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Front-Line Workers are Stepping Up to the Plate – When Will Congress?

Previous AFSCME Ads Seeking State, Local Aid Go National
Front-Line Workers are Stepping Up to the Plate – When Will Congress?
Pictured: Sue Foster, member of AFSCME Local 4011. Member-provided photo.

In Louisville, Kentucky, the school employees of AFSCME Local 4011 (Council 962) are continuing to serve their community during the coronavirus pandemic – in a new and different way.

Every day, they staff dozens of food distribution sites, making sure that the children in their school district have healthy meals. This piece from the “Our Stories” page of the AFSCME website describes how the members of Local 4011 are stepping up to the plate, now more than ever. It is only one of many powerful and moving stories of AFSCME members on the front lines.

The leaders of Local 4011 have taken one of the most valuable tools for building and sustaining a union and turned it into a tool for staying connected and strong during the COVID-19 crisis. Since school employees in Louisville are now working remotely, the county-wide local has identified nine zones where members live. Each zone has a communication and mobilization structure to stay in touch with members and meet their needs. For any union activist, that concept sounds very familiar: it’s a MAT, or member action team, converted to a neighborhood network.

This is a story that highlights the life-saving value of solidarity. The story from Louisville also highlights the urgent need for funding for state and local government. Congress must act now to meet the immediate needs of communities.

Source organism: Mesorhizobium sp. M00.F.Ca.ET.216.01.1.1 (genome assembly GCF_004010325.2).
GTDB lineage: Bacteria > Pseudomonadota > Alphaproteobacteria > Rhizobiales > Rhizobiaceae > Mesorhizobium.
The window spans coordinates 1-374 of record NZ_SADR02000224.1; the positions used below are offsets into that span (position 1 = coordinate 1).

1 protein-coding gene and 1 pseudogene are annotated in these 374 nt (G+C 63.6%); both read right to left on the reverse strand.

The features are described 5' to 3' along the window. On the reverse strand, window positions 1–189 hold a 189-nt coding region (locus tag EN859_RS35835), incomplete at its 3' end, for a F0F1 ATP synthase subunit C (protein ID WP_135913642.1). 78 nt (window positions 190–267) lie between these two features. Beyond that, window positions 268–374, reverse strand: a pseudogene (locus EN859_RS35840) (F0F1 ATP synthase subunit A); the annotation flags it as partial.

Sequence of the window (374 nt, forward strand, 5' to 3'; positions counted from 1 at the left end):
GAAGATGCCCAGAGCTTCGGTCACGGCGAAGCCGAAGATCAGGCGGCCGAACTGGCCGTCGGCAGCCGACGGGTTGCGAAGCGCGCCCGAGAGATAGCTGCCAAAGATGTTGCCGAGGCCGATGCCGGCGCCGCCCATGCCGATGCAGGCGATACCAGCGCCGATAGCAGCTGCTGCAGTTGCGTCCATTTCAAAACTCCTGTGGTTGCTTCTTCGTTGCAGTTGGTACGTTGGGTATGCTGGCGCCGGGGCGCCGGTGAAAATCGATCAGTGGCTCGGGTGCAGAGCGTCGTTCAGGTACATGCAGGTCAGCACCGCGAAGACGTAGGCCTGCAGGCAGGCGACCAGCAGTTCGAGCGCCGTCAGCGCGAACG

Every day, in Louisville and across the nation, public employees make sure that kids eat. That safe water comes out of our taps. That unemployment insurance claims are processed. That garbage is collected. That 911 calls are answered. This work is often unseen or taken for granted – but it is work that sustains our lives and our livelihoods.

In this moment, when our communities are struggling more than ever, cities and states need the federal government’s help to bridge the gap until our states can safely reopen. Congress failed to include aid to cities and states in its last bill.

One big reason for that failure was Senate Majority Leader Mitch McConnell, who refused to move a bill that included funding for the kind of services that the school employees of Local 4011 are providing in McConnell’s home state of Kentucky. Let’s hope that McConnell hears from a lot of the families who depend on those meals and other public services, from his own state and every other state.

Here’s how you can contact your own members of Congress and McConnell, to demand that they fund the front lines so that we can fight the pandemic and reopen our economy. Public service workers are doing their part. Members of Congress need to do theirs.

Take Action

Tell Congress to do its part to fund the front lines and pass state and local aid for public services.

Front-line public service workers are critical to fighting this pandemic and re-opening our economy. America can do neither if we lay them off.

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